TALLAHASSEE, Fla. — Most schools in Florida have been open about a month now and the state's largest teachers' union is calling it "chaotic and confusing."
In a news conference Friday morning, the Florida Education Association (FEA) announced their demands of Florida Governor Ron DeSantis and the Florida Department of Education.
Andrew Spar, the President of the FEA laid out three requests:
- Extend the funding and reporting flexibility until the end of June 2021
- In Florida districts get state funding based on attendance records. The union says attendance is down due to the coronavirus pandemic so they want to ensure funding regardless of attendance.
- Guaranteeing no cuts to the education budget for this school year
- The FEA believes districts will spend more money on resources to increase the quality of education if they know for sure they won't deal with reduced funding for the remainder of the 2020-2021 school year.
- Provide complete transparency of COVID-19 in schools
- The Florida Education Association wants a public tracker of all COVID-19 cases along with the number of quarantined students per school.
During the news conference, Florida parents talked about the technology failures associated with online learning and the increased anxiety they're seeing in their own children.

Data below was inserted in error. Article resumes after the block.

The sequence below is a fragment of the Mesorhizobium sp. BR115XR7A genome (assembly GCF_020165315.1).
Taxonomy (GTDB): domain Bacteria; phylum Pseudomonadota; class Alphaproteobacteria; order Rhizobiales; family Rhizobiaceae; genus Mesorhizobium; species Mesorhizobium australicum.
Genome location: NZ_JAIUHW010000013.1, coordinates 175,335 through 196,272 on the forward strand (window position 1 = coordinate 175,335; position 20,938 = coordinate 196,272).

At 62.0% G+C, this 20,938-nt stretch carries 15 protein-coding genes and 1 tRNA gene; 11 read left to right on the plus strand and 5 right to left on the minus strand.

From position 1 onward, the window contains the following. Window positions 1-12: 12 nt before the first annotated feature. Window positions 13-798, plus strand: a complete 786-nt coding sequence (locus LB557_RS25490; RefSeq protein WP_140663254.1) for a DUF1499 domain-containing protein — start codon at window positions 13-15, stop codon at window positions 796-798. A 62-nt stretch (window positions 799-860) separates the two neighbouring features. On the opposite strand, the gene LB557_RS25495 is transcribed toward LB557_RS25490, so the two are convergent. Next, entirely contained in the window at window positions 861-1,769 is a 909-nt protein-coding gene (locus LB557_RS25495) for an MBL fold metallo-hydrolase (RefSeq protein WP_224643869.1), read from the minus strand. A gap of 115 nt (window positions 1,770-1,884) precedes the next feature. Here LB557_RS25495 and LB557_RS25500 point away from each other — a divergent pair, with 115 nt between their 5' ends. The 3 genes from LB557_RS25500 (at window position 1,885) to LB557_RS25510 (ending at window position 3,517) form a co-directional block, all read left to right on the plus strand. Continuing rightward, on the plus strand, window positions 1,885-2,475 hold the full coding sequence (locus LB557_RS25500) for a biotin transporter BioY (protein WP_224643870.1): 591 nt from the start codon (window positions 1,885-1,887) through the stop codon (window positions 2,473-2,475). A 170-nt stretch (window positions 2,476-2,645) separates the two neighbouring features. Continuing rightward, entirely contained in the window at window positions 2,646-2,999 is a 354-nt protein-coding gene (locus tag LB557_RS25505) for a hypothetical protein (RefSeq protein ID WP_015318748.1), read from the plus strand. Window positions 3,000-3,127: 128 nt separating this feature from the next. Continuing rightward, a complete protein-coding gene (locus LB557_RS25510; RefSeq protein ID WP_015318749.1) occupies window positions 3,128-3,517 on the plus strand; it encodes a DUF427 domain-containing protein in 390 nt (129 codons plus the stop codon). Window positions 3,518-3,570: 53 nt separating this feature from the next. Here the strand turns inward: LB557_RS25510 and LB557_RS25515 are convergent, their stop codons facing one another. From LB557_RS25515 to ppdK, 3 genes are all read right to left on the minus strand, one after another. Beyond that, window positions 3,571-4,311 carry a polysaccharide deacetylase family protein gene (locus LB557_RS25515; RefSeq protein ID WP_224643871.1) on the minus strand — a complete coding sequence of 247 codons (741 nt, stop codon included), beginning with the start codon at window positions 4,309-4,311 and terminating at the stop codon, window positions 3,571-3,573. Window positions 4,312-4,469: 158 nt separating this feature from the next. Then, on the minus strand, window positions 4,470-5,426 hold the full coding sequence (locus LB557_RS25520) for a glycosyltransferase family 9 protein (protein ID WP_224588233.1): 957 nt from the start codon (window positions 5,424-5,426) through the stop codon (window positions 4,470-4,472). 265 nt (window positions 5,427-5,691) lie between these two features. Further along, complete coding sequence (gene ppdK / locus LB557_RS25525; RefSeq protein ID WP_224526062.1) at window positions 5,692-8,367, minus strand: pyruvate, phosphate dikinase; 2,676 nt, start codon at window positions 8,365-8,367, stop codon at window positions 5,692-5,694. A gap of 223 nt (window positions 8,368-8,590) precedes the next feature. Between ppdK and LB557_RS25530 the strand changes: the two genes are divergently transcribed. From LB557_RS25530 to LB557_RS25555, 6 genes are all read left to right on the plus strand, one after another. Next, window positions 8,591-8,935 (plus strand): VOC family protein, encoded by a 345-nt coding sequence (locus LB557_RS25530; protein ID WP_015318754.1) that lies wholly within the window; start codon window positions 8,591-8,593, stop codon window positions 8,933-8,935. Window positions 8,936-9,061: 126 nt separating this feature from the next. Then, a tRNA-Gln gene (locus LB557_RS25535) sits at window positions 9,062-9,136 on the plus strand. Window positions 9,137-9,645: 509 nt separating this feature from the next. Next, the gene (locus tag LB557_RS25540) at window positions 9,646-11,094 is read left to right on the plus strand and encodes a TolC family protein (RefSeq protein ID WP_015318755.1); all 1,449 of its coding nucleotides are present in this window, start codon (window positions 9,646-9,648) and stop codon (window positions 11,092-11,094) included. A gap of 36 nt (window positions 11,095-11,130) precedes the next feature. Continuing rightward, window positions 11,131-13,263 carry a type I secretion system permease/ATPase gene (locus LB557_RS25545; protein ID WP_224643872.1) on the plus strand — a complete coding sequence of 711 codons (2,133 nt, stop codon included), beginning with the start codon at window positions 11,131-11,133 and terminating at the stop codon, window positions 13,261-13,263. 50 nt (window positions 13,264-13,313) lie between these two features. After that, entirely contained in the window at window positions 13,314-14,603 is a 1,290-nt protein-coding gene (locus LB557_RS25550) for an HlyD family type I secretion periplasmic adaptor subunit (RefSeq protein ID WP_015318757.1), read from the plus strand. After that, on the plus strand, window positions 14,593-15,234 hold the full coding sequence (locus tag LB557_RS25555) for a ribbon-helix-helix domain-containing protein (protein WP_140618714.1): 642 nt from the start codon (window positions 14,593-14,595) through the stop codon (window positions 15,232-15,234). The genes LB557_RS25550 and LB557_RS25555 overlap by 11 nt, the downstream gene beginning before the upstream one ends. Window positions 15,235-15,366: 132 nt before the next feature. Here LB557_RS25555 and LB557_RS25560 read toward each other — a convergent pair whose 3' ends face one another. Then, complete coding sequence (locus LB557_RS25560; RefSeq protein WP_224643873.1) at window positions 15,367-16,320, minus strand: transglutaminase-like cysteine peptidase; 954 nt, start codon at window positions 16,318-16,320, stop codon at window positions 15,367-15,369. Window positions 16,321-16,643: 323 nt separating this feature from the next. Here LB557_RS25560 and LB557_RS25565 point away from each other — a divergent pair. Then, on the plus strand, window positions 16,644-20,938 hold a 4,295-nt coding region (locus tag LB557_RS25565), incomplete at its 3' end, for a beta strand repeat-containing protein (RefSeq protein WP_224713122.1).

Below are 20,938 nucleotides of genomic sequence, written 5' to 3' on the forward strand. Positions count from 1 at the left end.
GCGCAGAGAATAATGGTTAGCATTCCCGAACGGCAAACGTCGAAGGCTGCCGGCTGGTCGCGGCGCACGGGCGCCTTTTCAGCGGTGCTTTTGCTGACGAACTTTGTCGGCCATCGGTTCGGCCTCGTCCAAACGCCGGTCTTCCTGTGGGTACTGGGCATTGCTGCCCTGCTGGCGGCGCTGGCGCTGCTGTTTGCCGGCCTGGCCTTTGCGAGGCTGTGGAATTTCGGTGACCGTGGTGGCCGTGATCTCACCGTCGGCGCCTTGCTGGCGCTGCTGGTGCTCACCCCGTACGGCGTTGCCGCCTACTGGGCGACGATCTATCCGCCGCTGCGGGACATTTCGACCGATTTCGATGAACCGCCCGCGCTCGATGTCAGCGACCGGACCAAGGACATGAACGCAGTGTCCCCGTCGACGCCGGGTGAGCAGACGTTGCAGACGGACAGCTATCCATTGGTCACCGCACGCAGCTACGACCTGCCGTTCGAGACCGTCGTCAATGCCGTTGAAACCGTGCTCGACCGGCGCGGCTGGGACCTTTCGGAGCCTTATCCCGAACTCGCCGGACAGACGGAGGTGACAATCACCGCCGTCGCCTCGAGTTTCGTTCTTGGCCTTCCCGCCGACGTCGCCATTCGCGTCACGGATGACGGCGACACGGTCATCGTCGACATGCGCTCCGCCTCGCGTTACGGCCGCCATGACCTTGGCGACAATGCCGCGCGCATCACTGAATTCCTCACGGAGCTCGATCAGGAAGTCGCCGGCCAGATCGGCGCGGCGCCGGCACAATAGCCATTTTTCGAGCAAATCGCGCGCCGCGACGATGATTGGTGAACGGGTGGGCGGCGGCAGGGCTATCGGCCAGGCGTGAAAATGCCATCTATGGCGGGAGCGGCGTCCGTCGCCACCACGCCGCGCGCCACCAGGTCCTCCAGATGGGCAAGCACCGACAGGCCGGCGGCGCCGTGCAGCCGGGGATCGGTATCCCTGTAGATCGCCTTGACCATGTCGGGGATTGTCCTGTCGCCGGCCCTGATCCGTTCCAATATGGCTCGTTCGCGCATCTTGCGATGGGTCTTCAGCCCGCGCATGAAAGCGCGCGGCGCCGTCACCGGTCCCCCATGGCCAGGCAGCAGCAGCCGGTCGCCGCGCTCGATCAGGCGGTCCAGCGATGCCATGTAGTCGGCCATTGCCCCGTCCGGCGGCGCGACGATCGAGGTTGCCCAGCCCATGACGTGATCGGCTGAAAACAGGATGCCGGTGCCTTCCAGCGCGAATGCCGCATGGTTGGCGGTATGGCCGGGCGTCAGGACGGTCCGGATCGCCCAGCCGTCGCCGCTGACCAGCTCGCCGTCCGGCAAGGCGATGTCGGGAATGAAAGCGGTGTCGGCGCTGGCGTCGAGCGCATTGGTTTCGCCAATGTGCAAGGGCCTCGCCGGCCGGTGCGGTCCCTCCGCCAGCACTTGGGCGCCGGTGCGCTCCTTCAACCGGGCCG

Stephanie Yocum, the President of the Polk Education Association said physical school buildings have been gutted of their technological devices to accommodate the online learners leaving kids without any resources in the classroom.
The topic of "simultaneous teaching" was also addressed Friday, a recent point of tension that's been playing out in the Pinellas County school district.
Simultaneous teaching is when educators are teaching in-person students along with online kids at the same time. About half of Pinellas County educators are teaching simultaneously.
"If you’re doing something with kids in the classroom, it’s not always transferable to what you’re doing with kids on the computer," said Spar.
The Florida Education Association has been suing the Governor and Department of Education since August over the Emergency Order to open all physical schools by August 31st. The FEA wants local districts to have control over their reopening plans.
10 Tampa Bay got this response from the Governor's office:
We welcome the FEA’s acknowledgment that flexibility and financial stability, as outlined in the Emergency Order, are important to the progress and success of Florida’s students and public-school system. With this request, the FEA will hopefully end their lawsuit and other expensive, non-educational endeavors. Governor DeSantis will continue to be a champion of education in Florida and do what he feels is in the best interest of our students, parents, and educators.